Monday 27/4/15

Maggie, Dave and Ray have headed to the Port at Civitavecchia, 80 km west-north-west of Rome on the Tyrrhenian Sea, where we will be catching the ferry to Sardenia. Meanwhile Span and I are making a detour to Assisi, before we hightail it there to meet them…….. hopefully in time to catch the ferry. Why do you ask?? Well we received an email from Bec that went like this…

“Hello Travellers!  Hope you’re having a ball!  I have a request for school please…. over the course of your travels, do you think you could drop past Assisi and get me 500 medals of St Clare (like the ones Wil got on his first day) please? School will reimburse you, so can you get a receipt too please?…. if you happen to pass a Franciscan Priest or Brother, could you ask them to bless them for St Clare’s in Officer too? We would really love to get some more medals and having them purchased by a family member adds to the historical vibe of tradition that we’re trying to create.”

OK.. so Bec is my oldest daughter and Will is her son. Bec is a teacher at a brand new primary school, called St Clare’s Primary School (St Clare of Assisi).

Beautiful Assisi
Beautiful Assisi

Off we go to Assisi to see if we can get 500 St Clare of Assisi medals….. no mean feat! We arrived at this most beautiful old medieval town that  is  UNESCO world heritage listed, and WOW!  It is the birthplace of Saint Francis, Saint Clare and at least five other saints (must be something in the water) and has a feeling of peacefulness and serenity about it.  It is also the site of many pilgrimages.  We saw so many nuns, priests, brothers (and sisters, aunts and uncles).. as well as other visitors. This beautiful medieval town has narrow cobbled streets, with buildings and arches made of stone, and many, many churches.

St Clare was born here
St Clare was born here

We made our way into the centre of the town, and by sheer luck, found the place where St. Clare was born. She was born into a wealthy Italian family; she was  a beautiful noblewoman, who could read and write, as well as being able to do spinning and needle work.  At the age of 18, after hearing him speak, she was inspired by St Francis, and founded the order of Poor Ladies, in the Franciscan tradition. She lived a life of seclusion, wore no shoes, ate no meat, lived in a poor house and kept silent most of the time.

St Clare
St Clare

So… here we are at the birth pace of St Clare, looking for a mere 500 medals!!!! Saw a Franciscan priest who was leading a tour into the church near her home, so asked him the question? Fortunately he had a strong American accent, so conversation was easy.  I explained our mission. He asked the name of the school, and promptly replied.. “I was in Australia in the middle of last year, and went to all the Franciscan schools.. ..there is NO St Clares in Officer!’ I quickly explained that the soil for the school would not have been turned at that time, and that it only ‘just’ opened for first day of school this year. He smiled and liked the idea  behind the medal purchase. He directed us out of town to a wholesaler “you’ll get them much cheaper there”. Thanked him and off we went.

Arrived at the wholesaler (thanks Tom Tom), just as ‘he’ was locking the door for siesta time. BUGGER! We tried to persuade ‘he’ to open up for our ‘quick purchase’…. told ‘he’ about the bambinos in Australia at St Clares …… but ‘NO….. Siesta MUST go ahead.. come back at 3.30pm ‘he’ said!’ Double Bugger!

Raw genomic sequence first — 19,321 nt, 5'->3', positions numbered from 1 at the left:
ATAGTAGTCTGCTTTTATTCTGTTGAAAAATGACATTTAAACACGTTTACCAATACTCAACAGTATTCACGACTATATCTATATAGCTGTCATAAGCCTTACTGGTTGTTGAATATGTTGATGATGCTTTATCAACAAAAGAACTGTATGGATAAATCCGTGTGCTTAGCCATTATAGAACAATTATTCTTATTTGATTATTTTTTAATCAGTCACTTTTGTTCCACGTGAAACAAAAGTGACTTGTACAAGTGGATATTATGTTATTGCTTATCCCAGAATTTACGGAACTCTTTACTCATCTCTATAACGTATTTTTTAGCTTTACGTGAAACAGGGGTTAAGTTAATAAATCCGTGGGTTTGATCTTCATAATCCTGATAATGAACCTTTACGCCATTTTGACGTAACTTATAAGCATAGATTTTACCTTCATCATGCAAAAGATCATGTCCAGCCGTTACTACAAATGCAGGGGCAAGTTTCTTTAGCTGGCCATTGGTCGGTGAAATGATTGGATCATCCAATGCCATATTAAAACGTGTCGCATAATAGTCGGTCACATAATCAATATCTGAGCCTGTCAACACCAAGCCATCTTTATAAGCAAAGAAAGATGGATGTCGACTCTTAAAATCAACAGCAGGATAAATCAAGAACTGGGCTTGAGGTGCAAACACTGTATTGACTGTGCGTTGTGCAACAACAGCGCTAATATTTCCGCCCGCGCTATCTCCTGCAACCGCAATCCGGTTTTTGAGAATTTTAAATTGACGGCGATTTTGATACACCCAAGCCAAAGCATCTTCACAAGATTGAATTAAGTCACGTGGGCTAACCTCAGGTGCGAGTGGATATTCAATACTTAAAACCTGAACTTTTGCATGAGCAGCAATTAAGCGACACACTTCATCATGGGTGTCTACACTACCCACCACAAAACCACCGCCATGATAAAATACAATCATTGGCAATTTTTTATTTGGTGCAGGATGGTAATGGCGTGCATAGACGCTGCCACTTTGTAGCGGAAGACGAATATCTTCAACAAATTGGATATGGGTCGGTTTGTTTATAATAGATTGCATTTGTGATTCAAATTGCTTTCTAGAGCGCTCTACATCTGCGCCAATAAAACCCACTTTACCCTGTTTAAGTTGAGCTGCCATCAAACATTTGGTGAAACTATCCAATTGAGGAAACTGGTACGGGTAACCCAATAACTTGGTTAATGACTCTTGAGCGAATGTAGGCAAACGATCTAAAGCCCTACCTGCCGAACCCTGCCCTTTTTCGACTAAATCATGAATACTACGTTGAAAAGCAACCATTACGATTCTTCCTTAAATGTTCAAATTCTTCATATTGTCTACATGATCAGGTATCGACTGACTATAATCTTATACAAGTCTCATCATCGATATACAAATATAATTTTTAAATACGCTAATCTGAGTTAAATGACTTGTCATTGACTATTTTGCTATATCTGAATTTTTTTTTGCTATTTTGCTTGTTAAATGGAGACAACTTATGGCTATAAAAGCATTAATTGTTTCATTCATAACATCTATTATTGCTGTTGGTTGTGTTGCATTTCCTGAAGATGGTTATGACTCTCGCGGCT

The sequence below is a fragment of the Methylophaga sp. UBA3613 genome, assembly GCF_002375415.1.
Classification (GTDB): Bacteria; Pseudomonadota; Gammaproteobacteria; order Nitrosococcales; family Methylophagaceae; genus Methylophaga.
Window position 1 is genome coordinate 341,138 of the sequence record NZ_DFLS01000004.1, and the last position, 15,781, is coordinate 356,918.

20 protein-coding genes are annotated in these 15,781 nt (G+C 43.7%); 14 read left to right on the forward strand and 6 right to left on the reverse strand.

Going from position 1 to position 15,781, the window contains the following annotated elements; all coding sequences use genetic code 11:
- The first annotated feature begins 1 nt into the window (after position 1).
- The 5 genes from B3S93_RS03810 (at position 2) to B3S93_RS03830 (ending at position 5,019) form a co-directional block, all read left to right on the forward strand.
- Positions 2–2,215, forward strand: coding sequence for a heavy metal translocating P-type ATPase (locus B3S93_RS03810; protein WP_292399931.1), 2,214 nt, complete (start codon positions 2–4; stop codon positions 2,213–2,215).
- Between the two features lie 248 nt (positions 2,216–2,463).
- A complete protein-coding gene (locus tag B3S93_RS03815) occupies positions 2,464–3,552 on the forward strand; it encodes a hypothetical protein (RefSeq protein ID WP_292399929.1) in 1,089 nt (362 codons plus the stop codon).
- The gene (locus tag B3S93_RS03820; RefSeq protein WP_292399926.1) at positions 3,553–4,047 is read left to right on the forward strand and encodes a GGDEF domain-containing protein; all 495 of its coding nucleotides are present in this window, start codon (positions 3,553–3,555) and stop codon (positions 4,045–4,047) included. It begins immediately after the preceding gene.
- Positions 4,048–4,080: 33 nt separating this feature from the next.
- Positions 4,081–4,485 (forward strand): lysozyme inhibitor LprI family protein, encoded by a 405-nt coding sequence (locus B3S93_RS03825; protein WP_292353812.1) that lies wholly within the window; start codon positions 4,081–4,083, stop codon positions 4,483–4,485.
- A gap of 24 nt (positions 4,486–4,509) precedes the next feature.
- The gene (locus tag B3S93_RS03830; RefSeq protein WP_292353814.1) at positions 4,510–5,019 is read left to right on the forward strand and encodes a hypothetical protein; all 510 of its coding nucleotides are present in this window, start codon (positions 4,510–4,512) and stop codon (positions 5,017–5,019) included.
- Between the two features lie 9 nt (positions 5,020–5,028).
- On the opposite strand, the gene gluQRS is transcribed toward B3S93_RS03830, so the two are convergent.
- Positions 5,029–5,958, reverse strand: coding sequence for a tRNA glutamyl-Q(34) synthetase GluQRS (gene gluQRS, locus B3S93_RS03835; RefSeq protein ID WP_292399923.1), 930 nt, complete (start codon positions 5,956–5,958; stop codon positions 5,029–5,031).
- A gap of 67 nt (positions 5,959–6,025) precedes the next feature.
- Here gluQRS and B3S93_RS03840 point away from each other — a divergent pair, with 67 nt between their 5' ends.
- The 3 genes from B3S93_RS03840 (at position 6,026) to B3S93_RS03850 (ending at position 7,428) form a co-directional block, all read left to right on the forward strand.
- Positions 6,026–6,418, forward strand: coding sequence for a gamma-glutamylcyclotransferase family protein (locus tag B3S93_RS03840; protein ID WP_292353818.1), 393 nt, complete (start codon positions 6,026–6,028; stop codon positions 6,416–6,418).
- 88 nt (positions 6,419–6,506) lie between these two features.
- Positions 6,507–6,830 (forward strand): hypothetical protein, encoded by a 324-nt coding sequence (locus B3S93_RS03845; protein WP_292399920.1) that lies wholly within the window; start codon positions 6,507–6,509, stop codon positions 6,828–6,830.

Now our dilemma is this ….  Plan A: if we waited until 3.30pm to buy wholesale, we would not make the three hour trip to the ferry port in time for the ferry! orPlan B: If we bought in the town, we may not get the 500, and the price would be greater, BUT we could make the ferry at 7pm …. three plus hours away.

St Clares Basilica spire in background
St Clares Basilica spire in background

Well we opted  to give Plan B a try, we could always revert to Plan A if that failed, but that would mean we would  probably miss the ferry. We decided to look for  the Basilica di Santa Chiara (our Italian is getting better) or St Clare’s Basilica. We followed the signs and found it easily enough, the spire easily visible in the narrow windy streets.

We had about fifteen minutes to wait before  the church was open to the public.. ..time a tickin, and the ferry will not wait! There were so many people waiting outside to go in, again, so many nuns and priests as well as tourists such as us, BUT I’m tipping NO ONE was on as mission like ours!!!  Kinda felt like the Blues Brothers… ‘On a mission from….’

Looking around, there were many souvenir shops, and we had asked a friar out the front if there was a piety shop inside…. ‘ no’ was the reply, they just sell holy pictures (another English speaker .. St Clare is definitely with us!). Over to the shops we go to try our luck!

The shop where we purchase the medals
The shop where we purchase the medals

First two shops did not have much, and we are beginning to think that the ferry would have to be for another day, when Span saw another shop. In we go (had learned that 500 was cinquecento), and ask the question? They understood, and with a somewhat surprised/ bemused look at these strange Aussies, nodded that they could help. Next came the bartering. The medals were €1 each!!! I explained  (with the sweetest of smiles and my besets Italian) our mission…. that the medals were for the bambinos in Australia, and offered fifty cents for each one. He smiled, nodded knowingly, grabbed the calculator and showed 65 cents. Shook my head vigorously and said  ‘Ohh no.. for the bambinos in Australia… 50cents!’.. all this with my hands in prayer mode. Well he nodded in agreement and laughed as he went out back to bring a big bag of medals out.